How many ways can you make a DSLR?
For Canon, the latest gimmick is going small with one of its latest cameras, the 100D.
The 100D is a decidedly entry-level camera. It has the same 18-megapixel sensor as the existing 650D and the new 700D, and in burst mode shoots only 4 frames per second.
It does pack in some new stuff, including the company’s new Digic 5 image processor, and has a new autofocus system which promises to snap on to your subjects faster.
But the most notable spec is its size and weight: the 100D is 25 percent smaller than the 650D, and weighs only 407g. This is including the weight of the battery and the memory card!
On the surface it doesn’t look that much tinier, but you’ll be able to feel the difference once you pick it up.
I swapped my Nikon D90 with the 100D and immediately felt the remarkable difference in weight and size.
Pair the 100D with Canon’s 40mm pancake lens and you could have a potentially great travel-friendly camera.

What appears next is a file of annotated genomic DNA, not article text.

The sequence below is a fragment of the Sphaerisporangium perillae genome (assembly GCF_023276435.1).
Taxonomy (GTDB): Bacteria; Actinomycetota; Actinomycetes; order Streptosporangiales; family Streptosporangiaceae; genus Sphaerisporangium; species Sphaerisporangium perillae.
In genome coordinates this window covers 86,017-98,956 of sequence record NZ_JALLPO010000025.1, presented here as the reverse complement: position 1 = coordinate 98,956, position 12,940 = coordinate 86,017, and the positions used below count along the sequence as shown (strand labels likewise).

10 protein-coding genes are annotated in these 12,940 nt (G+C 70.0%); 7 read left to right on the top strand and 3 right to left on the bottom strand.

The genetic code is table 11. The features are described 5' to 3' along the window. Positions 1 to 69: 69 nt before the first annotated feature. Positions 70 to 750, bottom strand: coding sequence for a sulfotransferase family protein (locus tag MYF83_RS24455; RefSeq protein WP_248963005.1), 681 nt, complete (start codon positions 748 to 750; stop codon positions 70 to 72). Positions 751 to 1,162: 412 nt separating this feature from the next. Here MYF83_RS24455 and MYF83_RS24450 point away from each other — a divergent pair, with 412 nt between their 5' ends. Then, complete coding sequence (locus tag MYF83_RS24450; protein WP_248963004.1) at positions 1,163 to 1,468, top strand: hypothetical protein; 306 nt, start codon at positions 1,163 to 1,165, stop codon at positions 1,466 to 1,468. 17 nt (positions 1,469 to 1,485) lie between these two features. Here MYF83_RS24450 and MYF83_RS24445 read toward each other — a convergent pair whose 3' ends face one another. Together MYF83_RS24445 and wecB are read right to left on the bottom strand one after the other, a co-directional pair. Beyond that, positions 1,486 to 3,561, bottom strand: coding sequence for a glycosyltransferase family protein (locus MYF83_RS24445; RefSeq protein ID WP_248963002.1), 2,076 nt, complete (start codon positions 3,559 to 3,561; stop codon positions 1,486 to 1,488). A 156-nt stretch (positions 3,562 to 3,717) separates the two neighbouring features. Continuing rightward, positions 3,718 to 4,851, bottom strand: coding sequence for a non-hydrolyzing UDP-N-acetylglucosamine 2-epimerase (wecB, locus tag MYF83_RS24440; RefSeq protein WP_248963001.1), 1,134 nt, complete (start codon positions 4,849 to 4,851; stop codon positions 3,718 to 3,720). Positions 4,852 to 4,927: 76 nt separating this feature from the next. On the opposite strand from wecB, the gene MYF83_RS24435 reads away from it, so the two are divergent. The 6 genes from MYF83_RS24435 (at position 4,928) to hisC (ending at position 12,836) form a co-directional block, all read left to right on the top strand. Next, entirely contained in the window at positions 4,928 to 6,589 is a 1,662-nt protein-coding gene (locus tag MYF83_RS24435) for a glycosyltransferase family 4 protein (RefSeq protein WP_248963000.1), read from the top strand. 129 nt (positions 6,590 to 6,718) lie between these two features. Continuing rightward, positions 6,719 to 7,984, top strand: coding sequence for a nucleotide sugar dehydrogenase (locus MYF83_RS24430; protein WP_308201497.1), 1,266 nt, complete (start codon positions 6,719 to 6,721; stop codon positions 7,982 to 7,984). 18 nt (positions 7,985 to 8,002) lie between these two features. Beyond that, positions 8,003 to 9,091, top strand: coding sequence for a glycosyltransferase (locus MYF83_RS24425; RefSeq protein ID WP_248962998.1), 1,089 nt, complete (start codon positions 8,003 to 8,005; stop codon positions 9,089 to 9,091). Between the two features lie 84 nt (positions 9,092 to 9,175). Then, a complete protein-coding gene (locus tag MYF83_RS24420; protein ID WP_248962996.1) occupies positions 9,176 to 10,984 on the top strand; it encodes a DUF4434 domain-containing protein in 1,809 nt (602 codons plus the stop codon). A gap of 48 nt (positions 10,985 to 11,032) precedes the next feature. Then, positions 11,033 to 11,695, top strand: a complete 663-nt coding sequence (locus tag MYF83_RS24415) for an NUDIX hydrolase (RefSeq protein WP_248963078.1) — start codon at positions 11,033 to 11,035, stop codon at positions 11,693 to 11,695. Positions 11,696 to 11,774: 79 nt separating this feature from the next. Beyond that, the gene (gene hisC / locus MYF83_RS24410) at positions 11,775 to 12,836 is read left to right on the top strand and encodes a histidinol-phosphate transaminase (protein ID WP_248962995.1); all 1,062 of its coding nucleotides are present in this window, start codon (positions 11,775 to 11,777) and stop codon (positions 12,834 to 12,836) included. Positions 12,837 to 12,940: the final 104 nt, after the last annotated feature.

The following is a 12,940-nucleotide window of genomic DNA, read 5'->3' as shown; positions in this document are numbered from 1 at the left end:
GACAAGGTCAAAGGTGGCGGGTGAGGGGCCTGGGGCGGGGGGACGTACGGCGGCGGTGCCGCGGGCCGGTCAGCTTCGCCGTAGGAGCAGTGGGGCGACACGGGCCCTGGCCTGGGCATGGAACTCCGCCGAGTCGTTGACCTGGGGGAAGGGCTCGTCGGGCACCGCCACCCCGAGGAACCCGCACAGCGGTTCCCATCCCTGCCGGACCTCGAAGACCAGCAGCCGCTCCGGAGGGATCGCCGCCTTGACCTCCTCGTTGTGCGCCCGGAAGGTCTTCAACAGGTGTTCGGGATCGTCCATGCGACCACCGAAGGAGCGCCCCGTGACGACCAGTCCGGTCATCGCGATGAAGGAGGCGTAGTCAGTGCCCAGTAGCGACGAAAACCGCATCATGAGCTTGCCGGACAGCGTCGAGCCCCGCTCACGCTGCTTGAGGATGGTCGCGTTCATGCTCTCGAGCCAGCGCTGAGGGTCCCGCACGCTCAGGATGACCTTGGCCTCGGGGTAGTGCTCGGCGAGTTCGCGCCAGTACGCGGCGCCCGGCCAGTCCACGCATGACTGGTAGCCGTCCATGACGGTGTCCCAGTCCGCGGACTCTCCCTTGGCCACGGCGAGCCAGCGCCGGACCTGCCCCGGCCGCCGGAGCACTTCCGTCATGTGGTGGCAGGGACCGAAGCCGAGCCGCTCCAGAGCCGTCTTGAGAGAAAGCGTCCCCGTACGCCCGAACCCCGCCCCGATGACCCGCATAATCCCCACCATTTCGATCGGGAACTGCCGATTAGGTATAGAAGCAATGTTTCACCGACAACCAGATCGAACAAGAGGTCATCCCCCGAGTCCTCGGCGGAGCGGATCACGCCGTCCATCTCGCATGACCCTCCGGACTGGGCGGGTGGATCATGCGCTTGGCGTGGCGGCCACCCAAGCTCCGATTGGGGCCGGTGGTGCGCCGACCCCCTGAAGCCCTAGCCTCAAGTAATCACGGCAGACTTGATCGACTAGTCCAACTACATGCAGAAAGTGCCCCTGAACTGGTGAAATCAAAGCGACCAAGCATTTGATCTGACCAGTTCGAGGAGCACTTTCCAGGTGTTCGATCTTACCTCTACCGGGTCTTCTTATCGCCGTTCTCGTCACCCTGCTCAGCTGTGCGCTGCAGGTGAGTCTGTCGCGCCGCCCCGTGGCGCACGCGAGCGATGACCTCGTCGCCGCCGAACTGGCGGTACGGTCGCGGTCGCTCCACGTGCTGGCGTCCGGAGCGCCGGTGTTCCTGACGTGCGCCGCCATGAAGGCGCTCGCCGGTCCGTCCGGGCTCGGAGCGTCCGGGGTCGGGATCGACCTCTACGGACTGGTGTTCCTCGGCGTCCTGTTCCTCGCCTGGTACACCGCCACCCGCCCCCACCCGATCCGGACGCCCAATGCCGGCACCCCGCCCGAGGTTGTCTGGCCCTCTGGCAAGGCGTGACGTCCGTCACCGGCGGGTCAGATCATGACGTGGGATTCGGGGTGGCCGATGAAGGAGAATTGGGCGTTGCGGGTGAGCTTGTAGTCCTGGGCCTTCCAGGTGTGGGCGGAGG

The 100D will land in Singapore from mid- to end-April and much of its success will hinge on its price. Local pricing is not yet available, but in the US it costs US$800 with an 18-55mm kit lens.
However, I can’t really figure out who the 100D is for.
Aspiring photographers looking for an affordable entry point into Canon’s ecosystem may as well fork out US$100 more and go for the new 700D.
Casual users should just go snap up the numerous entry-level DSLRs on the market right now, most of which have very similar specs and are already going at sub-S$1000 prices.
The size of the 100D isn’t much of a selling point either, as there are dozens of good micro four-thirds cameras on the market that have even smaller bodies.
Plus, Sony has been doing the whole “small body big sensor” shtick since its first NEX cameras.
Would you buy a 100D? Tell us why in the comments below!
Update (19 April 2013, 5:42pm): The 100D has been priced at S$799 for the body only, and S$999 with an 18-55mm kit lens.